The letters ma are followed by parts of two of the digits for q, and the whole word was, doubtless, maqi, the ancient genitive of the word for 'son,' and this, in its turn, was followed by the name of the father or the mother of the person whose grave the stone served to mark. Now Cunamagli is easy to identify: I mean the name. not the person bearing it, for I have no notion who he was. Cunamagli, then, as a name is a genitive of the second declension, if I may be allowed to borrow an old-fashioned term of Latin grammar; and if it occurred in Roman capitals in Wales or Cornwall, it would be found written Cunomagli. The genitive actually occurs in the somewhat later form Conomagli, in the life of a Breton Saint, which mentions a man called Maglus Conomagli filius.-* Then we have the still later form Conmægl, given in the Saxon Chronicle, as the name of one of the Welch kings vanquished by Ceawlin, at the battle of Deorham, in the year 577. In modern Welch the name is reduced to Cynfael, and sometimes to Cynfal. Its corresponding late Irish forms are Conmal and Coitmhal: Etymologically it was entitled to have its a marked long (written á ) in compensation for the elided guttural. Similarly the simple Maglus is represented in Irish by Mál, which is said to have meant a prince or hero.

A word now as to the leading names in the other inscriptions. I mean Bivaiconas, or Bivaicutias, and Dovaidona, which in a fuller spelling would be Dovaidonas with an s, a consonant which is very uncertain as a final in early Goidelic. Now, the similarity between the bulk of these two names is so great that I cannot help thinking it possible that the former should have been read Bivaiddoiias; the difference between c and dd is very small in Ogam, the former being I I I I with equal spaces between the digits, while the latter should be I I   I I with the digits arranged in two pairs, I I being the Ogam for a single d. I must, however, explain that this is an afterthought, as my note at the time on the group in question is- "four digits unequally spaced," which would represent neither c nor dd carefully cut ; so it would be well to scrutinise the inscription again. That is the sad element in an epigraphist's pursuit of knowledge: he would like to look at a monument repeatedly, and satisfy his doubts as they arise ; but, alas! it is seldom as easy to do so as to take a book down from one's shelves. But even if one could, unhesitatingly, read Bivaiddonas and Dovaidona, one would have then to face difficulties of another order.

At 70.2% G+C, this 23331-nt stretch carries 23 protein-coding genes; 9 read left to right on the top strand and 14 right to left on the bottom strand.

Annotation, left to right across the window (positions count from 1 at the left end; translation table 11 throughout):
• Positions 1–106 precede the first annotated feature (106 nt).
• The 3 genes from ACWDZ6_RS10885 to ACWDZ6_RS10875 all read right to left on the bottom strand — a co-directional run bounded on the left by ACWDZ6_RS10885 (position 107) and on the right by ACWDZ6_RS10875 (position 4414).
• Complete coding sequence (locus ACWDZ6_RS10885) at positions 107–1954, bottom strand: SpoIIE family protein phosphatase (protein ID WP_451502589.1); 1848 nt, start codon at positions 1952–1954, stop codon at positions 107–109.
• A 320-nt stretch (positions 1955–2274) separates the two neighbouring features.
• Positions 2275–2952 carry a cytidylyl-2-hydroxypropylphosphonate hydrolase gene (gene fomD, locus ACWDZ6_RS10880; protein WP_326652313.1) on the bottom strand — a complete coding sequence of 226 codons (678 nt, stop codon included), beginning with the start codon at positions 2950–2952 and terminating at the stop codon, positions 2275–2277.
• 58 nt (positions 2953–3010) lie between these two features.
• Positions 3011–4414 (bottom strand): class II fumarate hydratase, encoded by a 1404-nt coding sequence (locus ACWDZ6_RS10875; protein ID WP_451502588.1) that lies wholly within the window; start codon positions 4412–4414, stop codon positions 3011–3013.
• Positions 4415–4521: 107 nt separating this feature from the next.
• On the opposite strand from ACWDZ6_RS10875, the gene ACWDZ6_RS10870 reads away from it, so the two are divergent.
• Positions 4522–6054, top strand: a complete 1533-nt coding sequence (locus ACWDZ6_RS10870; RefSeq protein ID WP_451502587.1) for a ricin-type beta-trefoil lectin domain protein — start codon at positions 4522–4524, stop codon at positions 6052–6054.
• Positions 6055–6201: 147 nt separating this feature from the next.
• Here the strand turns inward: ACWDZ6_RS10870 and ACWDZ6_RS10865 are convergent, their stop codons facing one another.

Thus the only instance that I know of to compare is a Luguaedon in a somewhat late Irish inscription from Inchagoill, in Lough Corrib, which reads Lie Luguaedon macci Menueh,* the stone of L. son of M.' The nominatives corresponding to these genitives should be Bivaiddu, Dovaidu, and Luguaedu respectively; but, how should we analyse the compounds ? We cannot treat the second element as vaidu, for bi would be inexplicable, whereas biv represents an element not unknown in Goidelic names: we therefore try (i) Bivaidu and compare it with Bcoaedh, a name occurring more than once in the Martyrology of Donegal ; (2) Dov-aidu, which I cannot exactly parallel; and (3) Lugu-aedu, compared by Miss Stokes (loc. cit.) with the later Lugaedh, which occurs as a man's name in the same Martyrology. The element aedh In these compounds is not identical with, though related to, the Irish name Aed, written in modern Irish Aodh, Welch Aedd, Oed, + and I take it that this Aed, which was of the U declension, and the longer form Aidan, later Aedhan, genitive Aedhain, has driven the related form Aidu, genitive Aidon, which we have in the above compounds, out of use. Beo-aedh and Lugh-aedh are weighty as parallels to Bivaidu and Luguaedu; but, what are we to make of Dovaidu ? I have two conjectures to offer: dov may be for dub, 'black,' though I think it hardly probable; or, else Dovaidu is for Do-Aidu with a v developed in the hiatus, just as the Latin pueri becomes puveri' in a bilingual inscription in Wales. The prevailing treatment, however, of the prefix do in such cases was to drop the vowel and substitute t for the d, (or according to some to restore an original t): according to this view the parallel to Dov-aidu should be Taed or Taedh, of which we seem to have an actual trace in Taedh-og, or Taodh-og of Tech Taedhog, mentioned in the Donegal Martyrology, July 13. The doubling of the d in Bivaiddonas, as contrasted with the single d in Davaidona, occasions no difficulty, as a considerable amount of liberty in that respect is taken in Ogam inscriptions ; and, lastly, I will only add that the occurrence of such names as Bivaiddonas and Dovaidona, in the same burial place, would imply that the persons so-called belonged to the same family, though they do not appear to have been brothers. These conjectures are to be taken for what they are worth : another look at the stone may upset them all, but I am unwilling to come and take that other look until I hear that other Ogams have been discovered in the Island : one may be sure that there are more to come to light in due time.


Oxford, 31st January, 1887.

* See the Bollandists' Vita 8. Win-loei, March I, P. 252, 16; Kuhn's Beitrcege, iii., 349; Rhys' Welch Philology, 369,
* See Miss Stokes' "Christian Inscriptions in the Irish Language," ii., 10
plate Vi.
+ See "The Red Book Mabinoglon",(now in the Press,) p. 110.